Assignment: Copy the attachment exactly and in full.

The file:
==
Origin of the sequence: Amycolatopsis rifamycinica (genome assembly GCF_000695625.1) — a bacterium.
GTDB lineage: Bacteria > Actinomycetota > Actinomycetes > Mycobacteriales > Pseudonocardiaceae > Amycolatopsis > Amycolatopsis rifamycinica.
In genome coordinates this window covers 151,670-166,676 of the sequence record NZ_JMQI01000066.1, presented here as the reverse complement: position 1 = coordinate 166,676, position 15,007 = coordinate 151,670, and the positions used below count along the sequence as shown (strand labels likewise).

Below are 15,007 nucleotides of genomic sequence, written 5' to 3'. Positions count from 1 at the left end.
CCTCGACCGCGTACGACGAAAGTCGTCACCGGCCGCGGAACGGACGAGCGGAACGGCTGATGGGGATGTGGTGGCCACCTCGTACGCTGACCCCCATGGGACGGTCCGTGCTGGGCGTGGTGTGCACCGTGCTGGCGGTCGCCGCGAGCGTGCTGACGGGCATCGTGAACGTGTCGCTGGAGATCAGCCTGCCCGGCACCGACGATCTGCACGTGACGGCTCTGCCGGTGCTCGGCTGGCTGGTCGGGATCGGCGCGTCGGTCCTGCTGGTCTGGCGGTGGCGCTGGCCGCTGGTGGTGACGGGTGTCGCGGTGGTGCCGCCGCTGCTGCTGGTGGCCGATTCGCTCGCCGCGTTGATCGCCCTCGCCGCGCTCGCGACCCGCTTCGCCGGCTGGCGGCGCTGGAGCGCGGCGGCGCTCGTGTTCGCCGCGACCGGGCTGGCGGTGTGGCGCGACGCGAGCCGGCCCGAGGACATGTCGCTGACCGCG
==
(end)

Origin of the sequence: Amycolatopsis rifamycinica (genome assembly GCF_000695625.1) — a bacterium.
GTDB lineage: Bacteria > Actinomycetota > Actinomycetes > Mycobacteriales > Pseudonocardiaceae > Amycolatopsis > Amycolatopsis rifamycinica.
In genome coordinates this window covers 151,670-166,676 of the sequence record NZ_JMQI01000066.1, presented here as the reverse complement: position 1 = coordinate 166,676, position 15,007 = coordinate 151,670, and the positions used below count along the sequence as shown (strand labels likewise).

Below are 15,007 nucleotides of genomic sequence, written 5' to 3'. Positions count from 1 at the left end.
CCTCGACCGCGTACGACGAAAGTCGTCACCGGCCGCGGAACGGACGAGCGGAACGGCTGATGGGGATGTGGTGGCCACCTCGTACGCTGACCCCCATGGGACGGTCCGTGCTGGGCGTGGTGTGCACCGTGCTGGCGGTCGCCGCGAGCGTGCTGACGGGCATCGTGAACGTGTCGCTGGAGATCAGCCTGCCCGGCACCGACGATCTGCACGTGACGGCTCTGCCGGTGCTCGGCTGGCTGGTCGGGATCGGCGCGTCGGTCCTGCTGGTCTGGCGGTGGCGCTGGCCGCTGGTGGTGACGGGTGTCGCGGTGGTGCCGCCGCTGCTGCTGGTGGCCGATTCGCTCGCCGCGTTGATCGCCCTCGCCGCGCTCGCGACCCGCTTCGCCGGCTGGCGGCGCTGGAGCGCGGCGGCGCTCGTGTTCGCCGCGACCGGGCTGGCGGTGTGGCGCGACGCGAGCCGGCCCGAGGACATGTCGCTGACCGCG